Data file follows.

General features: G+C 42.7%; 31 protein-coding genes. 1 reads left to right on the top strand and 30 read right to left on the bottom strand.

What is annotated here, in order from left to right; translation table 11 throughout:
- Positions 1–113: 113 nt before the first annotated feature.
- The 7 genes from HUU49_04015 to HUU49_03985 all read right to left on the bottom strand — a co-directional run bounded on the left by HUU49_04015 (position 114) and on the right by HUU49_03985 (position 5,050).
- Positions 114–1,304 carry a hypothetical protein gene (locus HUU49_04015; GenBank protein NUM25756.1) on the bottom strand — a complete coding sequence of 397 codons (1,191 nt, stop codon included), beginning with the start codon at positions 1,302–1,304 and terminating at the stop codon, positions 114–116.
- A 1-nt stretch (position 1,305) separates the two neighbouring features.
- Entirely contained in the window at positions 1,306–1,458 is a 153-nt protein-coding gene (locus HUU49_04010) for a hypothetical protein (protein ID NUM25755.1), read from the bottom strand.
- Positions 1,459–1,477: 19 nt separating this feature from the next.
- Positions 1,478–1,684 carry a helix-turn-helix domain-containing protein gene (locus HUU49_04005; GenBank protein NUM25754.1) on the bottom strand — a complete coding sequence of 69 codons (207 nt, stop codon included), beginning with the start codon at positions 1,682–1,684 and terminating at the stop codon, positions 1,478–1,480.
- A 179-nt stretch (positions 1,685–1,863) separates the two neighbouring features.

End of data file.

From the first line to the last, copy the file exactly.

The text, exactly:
General features: G+C 42.7%; 31 protein-coding genes. 1 reads left to right on the top strand and 30 read right to left on the bottom strand.

What is annotated here, in order from left to right; translation table 11 throughout:
- Positions 1–113: 113 nt before the first annotated feature.
- The 7 genes from HUU49_04015 to HUU49_03985 all read right to left on the bottom strand — a co-directional run bounded on the left by HUU49_04015 (position 114) and on the right by HUU49_03985 (position 5,050).
- Positions 114–1,304 carry a hypothetical protein gene (locus HUU49_04015; GenBank protein NUM25756.1) on the bottom strand — a complete coding sequence of 397 codons (1,191 nt, stop codon included), beginning with the start codon at positions 1,302–1,304 and terminating at the stop codon, positions 114–116.
- A 1-nt stretch (position 1,305) separates the two neighbouring features.
- Entirely contained in the window at positions 1,306–1,458 is a 153-nt protein-coding gene (locus HUU49_04010) for a hypothetical protein (protein ID NUM25755.1), read from the bottom strand.
- Positions 1,459–1,477: 19 nt separating this feature from the next.
- Positions 1,478–1,684 carry a helix-turn-helix domain-containing protein gene (locus HUU49_04005; GenBank protein NUM25754.1) on the bottom strand — a complete coding sequence of 69 codons (207 nt, stop codon included), beginning with the start codon at positions 1,682–1,684 and terminating at the stop codon, positions 1,478–1,480.
- A 179-nt stretch (positions 1,685–1,863) separates the two neighbouring features.